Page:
Though symptoms can vary greatly in type and severity from person to person, there are some symptoms that are characteristic of CD (they occur in most or many CD patients). Also, CD is a disease that flares up, with the patient experiencing symptoms and GI inflammation and damage taking place, then dies back down, with symptoms lessening and the disease going into remission (a time when CD is not or less active and the patient is in good health). With management, most patients with CD are able to live normal and productive lives. The characteristic symptoms of CD include: diarrhea, abdominal pain or cramps, fever, and sometimes bleeding from the rectum. Because of CD symptoms, patients may experience fatigue, loss of appetite, and weight loss. Some CD patients develop anal fissures (tears in the lining of the anus), which cause moderate to severe pain, particularly when the patient has a bowel movement. Fistulas can also form as a result of inflammation from CD. Fistulas occur mainly in the anal area and are a malformation of the intestine where a tunnel forms between the loops of the intestines or between the intestines and the skin, the bladder, or the vagina. Complications of a fistula are noticed when feces, pus, and/or mucus drains from the opening.
Treatment of CD
Since CD is a chronic illness (a person experiences it throughout his/her life and there is not a cure), the goal of treatment is to decrease inflammation and therefore lessen the symptoms caused by it. When inflammation declines, the GI tissue has time to heal and remission hopefully occurs (symptoms are brought under control and subside for a time). Treatment is also used to maintain remission and decrease the frequency of flare-ups. Several classes of drugs are often used in treatment of CD:
- Aminosalicylates (5-ASA): A class of anti-inflammatory drugs, these are used to treat mild or moderate CD symptoms. Examples are oral sulfasalazine (brand names Asacol, Colazal, Pentasa, Dipentum) and rectal 5-ASA (brand names Rowasa and Canasa).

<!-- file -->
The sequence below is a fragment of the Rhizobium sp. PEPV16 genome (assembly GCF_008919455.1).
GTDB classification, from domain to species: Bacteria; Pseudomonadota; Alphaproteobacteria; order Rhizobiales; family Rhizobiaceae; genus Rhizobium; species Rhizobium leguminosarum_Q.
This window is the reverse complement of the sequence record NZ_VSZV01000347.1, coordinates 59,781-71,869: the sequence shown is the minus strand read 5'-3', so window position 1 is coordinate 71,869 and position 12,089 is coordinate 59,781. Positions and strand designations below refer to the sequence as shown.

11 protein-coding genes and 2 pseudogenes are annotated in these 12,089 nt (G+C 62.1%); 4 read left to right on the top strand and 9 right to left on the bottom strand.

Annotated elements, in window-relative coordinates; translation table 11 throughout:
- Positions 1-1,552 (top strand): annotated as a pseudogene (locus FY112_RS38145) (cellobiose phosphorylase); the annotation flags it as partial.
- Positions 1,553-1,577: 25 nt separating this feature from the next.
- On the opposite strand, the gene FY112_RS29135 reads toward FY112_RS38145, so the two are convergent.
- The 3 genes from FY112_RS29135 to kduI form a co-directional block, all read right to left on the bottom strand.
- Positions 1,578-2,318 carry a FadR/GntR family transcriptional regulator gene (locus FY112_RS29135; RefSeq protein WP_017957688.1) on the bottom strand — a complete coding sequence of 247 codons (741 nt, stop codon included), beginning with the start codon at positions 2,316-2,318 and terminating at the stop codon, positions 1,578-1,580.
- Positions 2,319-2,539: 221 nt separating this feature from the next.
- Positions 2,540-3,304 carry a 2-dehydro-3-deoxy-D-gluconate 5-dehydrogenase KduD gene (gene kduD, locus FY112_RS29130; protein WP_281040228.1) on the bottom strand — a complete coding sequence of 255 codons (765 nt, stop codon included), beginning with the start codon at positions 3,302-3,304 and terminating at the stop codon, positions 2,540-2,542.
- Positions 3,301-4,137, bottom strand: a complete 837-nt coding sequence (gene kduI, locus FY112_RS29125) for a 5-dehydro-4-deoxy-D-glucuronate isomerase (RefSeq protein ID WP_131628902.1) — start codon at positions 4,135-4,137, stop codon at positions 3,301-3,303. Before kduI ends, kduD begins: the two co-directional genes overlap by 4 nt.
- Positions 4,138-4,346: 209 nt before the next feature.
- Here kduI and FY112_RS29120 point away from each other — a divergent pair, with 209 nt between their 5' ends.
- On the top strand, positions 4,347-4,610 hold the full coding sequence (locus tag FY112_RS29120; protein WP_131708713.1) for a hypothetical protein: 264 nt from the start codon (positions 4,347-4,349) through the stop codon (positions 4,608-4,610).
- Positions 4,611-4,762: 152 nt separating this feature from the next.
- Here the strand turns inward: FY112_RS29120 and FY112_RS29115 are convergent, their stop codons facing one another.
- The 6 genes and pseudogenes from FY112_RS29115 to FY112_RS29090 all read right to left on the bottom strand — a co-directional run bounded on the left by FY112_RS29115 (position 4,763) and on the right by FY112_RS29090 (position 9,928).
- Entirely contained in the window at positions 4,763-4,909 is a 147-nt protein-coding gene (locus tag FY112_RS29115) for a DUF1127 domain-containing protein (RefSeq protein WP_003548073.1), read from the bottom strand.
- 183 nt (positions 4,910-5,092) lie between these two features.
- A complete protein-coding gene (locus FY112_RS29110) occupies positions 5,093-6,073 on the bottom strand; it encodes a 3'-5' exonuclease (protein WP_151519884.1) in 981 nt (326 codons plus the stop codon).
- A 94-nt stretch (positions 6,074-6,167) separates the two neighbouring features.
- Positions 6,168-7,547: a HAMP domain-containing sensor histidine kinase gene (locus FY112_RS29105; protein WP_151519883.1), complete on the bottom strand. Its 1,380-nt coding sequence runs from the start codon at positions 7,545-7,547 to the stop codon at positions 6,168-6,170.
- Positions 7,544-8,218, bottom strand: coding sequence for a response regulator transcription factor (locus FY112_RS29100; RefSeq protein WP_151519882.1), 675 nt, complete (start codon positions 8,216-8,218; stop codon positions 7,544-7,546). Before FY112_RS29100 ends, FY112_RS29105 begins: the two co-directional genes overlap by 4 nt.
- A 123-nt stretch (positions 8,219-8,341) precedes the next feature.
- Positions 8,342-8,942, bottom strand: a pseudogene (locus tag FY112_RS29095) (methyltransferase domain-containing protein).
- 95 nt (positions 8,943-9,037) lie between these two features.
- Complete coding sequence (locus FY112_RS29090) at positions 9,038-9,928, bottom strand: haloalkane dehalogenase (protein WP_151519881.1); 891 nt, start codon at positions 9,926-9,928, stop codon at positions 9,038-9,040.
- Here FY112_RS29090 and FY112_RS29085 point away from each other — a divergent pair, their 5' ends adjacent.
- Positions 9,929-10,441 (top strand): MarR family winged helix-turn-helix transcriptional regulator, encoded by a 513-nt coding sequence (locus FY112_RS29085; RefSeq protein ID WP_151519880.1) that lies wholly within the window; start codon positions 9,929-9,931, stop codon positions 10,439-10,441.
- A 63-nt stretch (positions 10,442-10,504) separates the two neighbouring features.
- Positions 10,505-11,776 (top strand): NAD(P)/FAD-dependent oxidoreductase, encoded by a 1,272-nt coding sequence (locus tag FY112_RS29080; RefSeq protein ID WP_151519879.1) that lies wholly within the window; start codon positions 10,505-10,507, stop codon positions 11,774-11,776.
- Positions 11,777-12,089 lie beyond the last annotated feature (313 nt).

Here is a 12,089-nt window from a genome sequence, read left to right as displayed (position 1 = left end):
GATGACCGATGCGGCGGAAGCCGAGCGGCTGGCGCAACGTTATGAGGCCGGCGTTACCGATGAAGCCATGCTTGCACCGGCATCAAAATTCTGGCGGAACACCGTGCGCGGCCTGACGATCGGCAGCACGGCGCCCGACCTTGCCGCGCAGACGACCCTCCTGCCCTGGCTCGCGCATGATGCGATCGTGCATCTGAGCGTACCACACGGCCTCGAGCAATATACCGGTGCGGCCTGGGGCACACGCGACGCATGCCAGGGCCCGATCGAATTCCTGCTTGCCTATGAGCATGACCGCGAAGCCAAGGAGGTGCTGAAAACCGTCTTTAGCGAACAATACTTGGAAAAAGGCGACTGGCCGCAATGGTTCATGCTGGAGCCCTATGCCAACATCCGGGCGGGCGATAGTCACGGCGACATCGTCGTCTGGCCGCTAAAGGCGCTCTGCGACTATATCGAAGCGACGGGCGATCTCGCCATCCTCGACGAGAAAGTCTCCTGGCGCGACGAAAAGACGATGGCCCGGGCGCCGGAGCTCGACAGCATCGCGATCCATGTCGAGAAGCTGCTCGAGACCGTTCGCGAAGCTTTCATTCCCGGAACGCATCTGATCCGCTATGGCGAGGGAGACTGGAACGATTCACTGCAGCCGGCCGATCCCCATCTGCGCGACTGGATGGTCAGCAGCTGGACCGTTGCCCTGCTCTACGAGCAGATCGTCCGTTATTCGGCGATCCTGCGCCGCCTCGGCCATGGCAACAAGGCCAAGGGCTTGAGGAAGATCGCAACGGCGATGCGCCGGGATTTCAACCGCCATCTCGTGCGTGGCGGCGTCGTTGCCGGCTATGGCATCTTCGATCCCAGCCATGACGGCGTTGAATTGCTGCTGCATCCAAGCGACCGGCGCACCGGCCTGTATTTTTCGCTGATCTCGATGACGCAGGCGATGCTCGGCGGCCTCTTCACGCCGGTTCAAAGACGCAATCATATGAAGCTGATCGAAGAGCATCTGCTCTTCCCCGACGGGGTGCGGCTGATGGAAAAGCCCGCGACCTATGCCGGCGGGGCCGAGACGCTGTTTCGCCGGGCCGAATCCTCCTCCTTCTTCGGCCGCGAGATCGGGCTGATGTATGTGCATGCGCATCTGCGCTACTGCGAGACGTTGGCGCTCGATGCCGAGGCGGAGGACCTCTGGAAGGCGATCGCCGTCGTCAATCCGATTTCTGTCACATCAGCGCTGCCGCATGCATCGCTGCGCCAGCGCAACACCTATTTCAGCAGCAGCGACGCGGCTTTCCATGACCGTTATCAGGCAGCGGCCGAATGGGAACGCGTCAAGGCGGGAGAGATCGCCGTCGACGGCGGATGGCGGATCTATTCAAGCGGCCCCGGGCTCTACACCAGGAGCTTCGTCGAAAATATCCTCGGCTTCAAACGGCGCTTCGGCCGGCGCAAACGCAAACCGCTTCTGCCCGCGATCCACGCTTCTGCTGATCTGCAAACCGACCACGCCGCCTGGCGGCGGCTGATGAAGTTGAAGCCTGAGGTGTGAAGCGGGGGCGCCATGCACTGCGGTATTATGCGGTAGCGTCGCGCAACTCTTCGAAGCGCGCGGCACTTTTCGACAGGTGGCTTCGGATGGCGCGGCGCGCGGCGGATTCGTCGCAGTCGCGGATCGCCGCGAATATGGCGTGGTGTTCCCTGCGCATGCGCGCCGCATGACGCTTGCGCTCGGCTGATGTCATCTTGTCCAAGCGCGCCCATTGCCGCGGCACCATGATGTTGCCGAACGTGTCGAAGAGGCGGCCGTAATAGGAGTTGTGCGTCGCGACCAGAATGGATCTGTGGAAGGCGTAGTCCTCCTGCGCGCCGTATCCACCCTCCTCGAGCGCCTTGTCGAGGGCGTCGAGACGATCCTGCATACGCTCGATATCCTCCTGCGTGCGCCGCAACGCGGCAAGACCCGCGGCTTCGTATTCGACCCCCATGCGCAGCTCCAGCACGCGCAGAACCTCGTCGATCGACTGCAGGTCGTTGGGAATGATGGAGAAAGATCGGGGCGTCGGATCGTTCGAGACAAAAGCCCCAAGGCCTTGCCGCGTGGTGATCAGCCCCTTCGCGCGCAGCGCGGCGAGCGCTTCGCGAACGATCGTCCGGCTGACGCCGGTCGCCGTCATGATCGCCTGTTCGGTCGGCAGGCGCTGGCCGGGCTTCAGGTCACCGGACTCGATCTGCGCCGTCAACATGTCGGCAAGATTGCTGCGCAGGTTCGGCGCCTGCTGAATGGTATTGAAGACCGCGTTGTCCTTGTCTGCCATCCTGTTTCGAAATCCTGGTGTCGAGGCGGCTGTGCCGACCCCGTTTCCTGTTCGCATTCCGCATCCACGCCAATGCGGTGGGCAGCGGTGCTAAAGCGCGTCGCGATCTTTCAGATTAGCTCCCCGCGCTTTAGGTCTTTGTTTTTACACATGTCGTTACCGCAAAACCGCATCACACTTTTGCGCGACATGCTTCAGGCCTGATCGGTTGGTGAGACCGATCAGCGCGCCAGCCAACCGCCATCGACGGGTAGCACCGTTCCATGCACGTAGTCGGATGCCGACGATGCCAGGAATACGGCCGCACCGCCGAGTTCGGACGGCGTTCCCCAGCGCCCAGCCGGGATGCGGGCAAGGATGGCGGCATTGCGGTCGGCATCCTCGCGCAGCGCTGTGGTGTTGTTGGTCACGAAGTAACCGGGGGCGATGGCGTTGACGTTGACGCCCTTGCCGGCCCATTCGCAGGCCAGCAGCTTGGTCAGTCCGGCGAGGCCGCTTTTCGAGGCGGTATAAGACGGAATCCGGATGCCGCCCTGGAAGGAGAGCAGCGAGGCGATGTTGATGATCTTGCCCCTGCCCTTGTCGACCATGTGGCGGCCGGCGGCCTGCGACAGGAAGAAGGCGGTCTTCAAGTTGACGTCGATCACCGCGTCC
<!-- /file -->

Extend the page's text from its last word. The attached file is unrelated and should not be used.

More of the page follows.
- Corticosteroids: This class is used to treat CD that is active and moderate or severe. These drugs work by generally suppressing the immune system (not targeting a specific part of the immune system that causes inflammation). Corticosteroids should not be used as maintenance drugs due to their many short term and long term side effects. Examples include prednisone and methylprednisolone.
- Immune Modifiers: These medications are used to maintain remission of CD, to heal fistulas, and to decrease the dosage patients need of corticosteroids. Examples are azathioprine (Imuran), 6-MP (Purinethol), and methotrexate.
- Antibiotics: Metronidazole, ampicllin, ciprofloxacin and others have a role in preventing and eliminating infection in the GI tract.
- Biologic Therapies: These medications are used for CD patients with moderate to severe disease who do not respond to other therapies to decrease inflammation. Biologic medications are genetically engineered from living organisms (like genes and proteins). They reduce inflammation and decrease CD symptoms by acting on a specific part of the immune system and blocking its attack on cells that the immune system is erroneously attacking. Examples of biologics are infliximab (Remicade), adalimumab (Humira), and certolizumab (Cimzia). Another biologic is natalizumab (Tysabri), which is typically used when patients cannot tolerate or do not respond to other Crohn’s therapies, including other biologics.